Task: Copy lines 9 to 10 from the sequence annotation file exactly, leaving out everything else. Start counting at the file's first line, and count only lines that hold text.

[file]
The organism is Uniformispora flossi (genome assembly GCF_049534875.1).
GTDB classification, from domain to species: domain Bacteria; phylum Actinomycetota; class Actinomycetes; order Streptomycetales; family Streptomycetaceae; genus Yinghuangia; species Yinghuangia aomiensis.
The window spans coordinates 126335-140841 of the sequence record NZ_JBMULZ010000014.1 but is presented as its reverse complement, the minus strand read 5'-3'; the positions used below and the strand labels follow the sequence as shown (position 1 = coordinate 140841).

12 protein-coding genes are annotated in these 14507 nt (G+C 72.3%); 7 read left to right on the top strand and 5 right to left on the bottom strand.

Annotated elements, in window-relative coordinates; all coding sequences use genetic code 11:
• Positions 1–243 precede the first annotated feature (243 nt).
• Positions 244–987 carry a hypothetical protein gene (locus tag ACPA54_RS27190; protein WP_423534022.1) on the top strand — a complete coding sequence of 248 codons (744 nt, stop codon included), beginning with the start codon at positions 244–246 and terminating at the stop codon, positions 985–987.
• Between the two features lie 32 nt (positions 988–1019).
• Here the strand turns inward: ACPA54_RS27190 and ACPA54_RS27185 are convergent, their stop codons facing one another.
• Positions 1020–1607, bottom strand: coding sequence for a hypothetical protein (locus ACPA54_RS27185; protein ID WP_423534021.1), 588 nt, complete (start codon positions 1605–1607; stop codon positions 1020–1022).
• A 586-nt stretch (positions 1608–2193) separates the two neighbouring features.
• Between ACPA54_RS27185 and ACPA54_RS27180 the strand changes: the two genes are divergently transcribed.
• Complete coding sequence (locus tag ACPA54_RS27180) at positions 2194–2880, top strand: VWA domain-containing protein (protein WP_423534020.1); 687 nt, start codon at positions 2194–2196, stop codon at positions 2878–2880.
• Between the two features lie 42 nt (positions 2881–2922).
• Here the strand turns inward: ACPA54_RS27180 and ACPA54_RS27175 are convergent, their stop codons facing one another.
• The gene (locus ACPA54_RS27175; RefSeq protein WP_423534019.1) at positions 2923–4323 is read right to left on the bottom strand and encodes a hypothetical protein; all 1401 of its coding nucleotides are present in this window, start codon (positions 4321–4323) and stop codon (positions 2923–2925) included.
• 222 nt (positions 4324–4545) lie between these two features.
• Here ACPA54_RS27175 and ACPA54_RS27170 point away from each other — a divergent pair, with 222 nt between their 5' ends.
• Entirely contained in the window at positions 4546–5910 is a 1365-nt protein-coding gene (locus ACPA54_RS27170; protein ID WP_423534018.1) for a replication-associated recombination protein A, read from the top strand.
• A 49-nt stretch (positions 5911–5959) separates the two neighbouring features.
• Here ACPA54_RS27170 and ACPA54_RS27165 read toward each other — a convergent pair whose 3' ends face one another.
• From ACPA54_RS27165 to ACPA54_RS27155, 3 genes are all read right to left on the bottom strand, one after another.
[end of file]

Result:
• Here the strand turns inward: ACPA54_RS27190 and ACPA54_RS27185 are convergent, their stop codons facing one another.
• Positions 1020–1607, bottom strand: coding sequence for a hypothetical protein (locus ACPA54_RS27185; protein ID WP_423534021.1), 588 nt, complete (start codon positions 1605–1607; stop codon positions 1020–1022).